Giant Asteroid Passed Closed To Earth

Posted: Jan 10 2017, 5:00am CST | by , Updated: Jan 10 2017, 6:23am CST, in Latest Science News


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2017 AG13 Asteroid Passed Closed to Earth
Credit: ESA - P.Carril
  • 2017 AG13 Asteroid Just Misses Earth

A massive asteroid passed across earth about half the distance closer than the moon.

Ten story big space rock passed across earth this week on Monday. The event happened near US east coastal in the morning when people were busy for office or schools. The rock is an asteroid named 2017 AG13, was detected through a sky survey by university of Arizona.

Length of the asteroid is between 15 to 34 meters, and it passed across earth at 16 km per second. This NEO or near earth object was about half the distance as moon is from the earth.

In a live broadcast of the flyby at 7:47 a.m. ET on January 9, Slooh and Eric Feldman the survey team member said that the object moved fast and very close to earth. Slooh also said that the asteroid did not only cross earth, but also crossed Venus.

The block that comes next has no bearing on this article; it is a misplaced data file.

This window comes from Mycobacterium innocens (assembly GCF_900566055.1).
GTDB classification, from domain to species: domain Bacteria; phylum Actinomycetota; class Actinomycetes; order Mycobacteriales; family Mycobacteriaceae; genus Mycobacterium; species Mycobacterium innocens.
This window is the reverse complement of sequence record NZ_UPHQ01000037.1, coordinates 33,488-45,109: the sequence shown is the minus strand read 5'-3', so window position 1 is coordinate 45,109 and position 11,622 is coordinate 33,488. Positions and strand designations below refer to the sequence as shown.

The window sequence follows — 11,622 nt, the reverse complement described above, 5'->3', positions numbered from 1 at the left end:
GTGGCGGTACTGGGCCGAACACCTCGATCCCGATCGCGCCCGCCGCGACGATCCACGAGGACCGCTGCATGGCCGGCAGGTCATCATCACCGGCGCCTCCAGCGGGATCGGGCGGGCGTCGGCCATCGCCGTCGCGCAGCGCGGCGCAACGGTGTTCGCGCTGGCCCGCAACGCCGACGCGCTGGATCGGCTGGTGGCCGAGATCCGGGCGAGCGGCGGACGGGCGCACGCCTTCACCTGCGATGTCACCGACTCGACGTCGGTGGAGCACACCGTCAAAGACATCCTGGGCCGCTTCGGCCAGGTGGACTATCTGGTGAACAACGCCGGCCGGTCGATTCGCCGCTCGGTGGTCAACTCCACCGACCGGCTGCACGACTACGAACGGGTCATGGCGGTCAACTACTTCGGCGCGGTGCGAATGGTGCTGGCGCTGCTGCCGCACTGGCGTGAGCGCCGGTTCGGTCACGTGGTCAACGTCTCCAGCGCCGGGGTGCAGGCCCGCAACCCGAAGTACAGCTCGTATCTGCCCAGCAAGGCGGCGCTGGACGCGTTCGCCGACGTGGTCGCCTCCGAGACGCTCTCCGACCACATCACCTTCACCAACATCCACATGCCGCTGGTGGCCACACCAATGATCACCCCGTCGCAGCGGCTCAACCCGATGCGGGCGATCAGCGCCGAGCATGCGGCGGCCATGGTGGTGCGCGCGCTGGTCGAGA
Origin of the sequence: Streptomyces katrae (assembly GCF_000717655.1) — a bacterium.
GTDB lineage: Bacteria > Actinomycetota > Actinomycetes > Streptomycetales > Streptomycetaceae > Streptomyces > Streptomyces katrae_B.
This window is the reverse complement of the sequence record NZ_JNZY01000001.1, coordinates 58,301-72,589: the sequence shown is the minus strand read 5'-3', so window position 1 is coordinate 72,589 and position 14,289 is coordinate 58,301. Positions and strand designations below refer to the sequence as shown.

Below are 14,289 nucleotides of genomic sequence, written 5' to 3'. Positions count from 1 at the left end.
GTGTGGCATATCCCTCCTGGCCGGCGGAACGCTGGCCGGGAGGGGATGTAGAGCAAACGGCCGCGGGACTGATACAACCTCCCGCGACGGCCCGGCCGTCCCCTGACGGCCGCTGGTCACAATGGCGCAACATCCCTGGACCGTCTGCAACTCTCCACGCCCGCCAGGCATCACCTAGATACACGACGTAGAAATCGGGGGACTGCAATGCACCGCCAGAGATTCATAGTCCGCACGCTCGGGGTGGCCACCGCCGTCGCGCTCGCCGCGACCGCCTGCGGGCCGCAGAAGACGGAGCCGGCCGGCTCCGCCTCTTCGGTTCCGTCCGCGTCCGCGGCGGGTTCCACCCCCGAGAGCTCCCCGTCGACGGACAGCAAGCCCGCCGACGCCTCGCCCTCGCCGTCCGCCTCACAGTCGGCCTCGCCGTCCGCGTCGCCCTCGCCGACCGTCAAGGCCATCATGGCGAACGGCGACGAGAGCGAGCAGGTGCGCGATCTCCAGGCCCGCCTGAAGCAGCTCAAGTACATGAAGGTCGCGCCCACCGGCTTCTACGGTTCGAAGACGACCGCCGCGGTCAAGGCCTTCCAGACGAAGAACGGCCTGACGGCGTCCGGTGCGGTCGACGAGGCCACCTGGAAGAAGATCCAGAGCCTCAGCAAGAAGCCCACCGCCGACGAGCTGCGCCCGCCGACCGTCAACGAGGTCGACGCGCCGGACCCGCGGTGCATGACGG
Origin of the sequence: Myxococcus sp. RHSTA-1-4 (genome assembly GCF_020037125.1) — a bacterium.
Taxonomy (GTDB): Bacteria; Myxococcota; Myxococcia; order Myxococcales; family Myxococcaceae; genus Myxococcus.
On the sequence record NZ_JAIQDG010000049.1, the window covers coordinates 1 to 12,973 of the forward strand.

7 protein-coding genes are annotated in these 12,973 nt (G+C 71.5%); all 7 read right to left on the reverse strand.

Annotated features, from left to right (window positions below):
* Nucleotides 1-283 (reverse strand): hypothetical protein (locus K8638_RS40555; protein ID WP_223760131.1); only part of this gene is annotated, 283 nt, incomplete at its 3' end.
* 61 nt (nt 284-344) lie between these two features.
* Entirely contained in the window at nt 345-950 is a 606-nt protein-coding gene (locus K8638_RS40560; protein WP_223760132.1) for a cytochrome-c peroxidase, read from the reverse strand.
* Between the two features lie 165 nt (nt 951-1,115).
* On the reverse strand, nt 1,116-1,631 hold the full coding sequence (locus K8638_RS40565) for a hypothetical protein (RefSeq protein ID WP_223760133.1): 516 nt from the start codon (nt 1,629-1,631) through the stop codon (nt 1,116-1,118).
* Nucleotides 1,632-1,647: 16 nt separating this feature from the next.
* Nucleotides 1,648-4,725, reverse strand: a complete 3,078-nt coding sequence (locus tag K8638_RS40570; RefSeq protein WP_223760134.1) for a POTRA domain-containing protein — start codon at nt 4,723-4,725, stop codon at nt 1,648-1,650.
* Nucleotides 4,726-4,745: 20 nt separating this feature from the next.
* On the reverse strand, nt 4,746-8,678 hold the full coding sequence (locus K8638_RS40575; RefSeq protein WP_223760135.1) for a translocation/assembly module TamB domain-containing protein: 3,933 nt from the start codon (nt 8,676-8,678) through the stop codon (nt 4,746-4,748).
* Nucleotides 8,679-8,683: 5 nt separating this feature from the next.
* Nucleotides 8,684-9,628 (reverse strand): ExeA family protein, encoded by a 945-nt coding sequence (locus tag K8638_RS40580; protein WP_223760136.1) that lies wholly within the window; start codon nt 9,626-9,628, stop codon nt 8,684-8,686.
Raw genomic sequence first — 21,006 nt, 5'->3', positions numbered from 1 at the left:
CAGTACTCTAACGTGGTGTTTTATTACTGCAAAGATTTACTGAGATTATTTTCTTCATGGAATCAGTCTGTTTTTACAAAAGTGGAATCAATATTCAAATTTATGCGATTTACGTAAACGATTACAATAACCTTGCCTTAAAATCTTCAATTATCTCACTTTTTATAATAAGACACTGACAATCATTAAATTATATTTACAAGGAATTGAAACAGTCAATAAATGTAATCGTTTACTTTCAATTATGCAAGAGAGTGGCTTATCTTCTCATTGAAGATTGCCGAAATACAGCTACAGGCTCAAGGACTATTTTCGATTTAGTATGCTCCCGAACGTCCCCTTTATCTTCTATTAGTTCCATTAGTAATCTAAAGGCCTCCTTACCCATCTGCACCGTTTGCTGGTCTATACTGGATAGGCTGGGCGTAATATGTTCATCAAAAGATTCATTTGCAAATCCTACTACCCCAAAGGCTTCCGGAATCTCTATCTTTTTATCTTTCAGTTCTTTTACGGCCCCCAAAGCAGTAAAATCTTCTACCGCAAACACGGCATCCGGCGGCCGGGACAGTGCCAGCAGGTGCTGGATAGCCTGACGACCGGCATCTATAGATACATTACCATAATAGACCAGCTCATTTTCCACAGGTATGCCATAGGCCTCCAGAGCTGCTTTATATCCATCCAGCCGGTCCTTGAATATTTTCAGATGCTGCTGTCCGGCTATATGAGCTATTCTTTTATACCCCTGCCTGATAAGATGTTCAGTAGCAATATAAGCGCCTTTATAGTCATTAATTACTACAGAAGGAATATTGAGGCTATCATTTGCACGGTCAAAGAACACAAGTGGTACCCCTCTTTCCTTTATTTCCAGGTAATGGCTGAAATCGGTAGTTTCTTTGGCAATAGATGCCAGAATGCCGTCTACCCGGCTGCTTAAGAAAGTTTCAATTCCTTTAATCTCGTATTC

Astronomers had a question in mind that what if the asteroid entered earth?

Scientists said that, if it hit our planet at 45 degrees a heavy blast would have happened releasing 700 kilo tones of energy that is much stronger than the atom bomb of Hiroshima.

But, as the object was at some distance so it could not affect the earth. According to Purdue these types of events happen once in 150 years.

Slooh video also revealed that 2017 AG3 was similar to the asteroid that happened in 2013 in Russia, Chelyabinsk that caused a little damage to buildings.

Mark Skyes, director and CEO of the Planetary Science Institute told Business Insider in his email that, the event is interesting because it’s common in space.

As per NASAs Near Earth Object Program, they expect 38 more events to happen in January 2017.

Skyes proposed NEOCam, a space telescope to detect asteroids, but it can detect closer objects.

NASA has funded $450 million for NEOCam. But scientists are yet not sure how much they would be able to observe asteroids, or, NEO.

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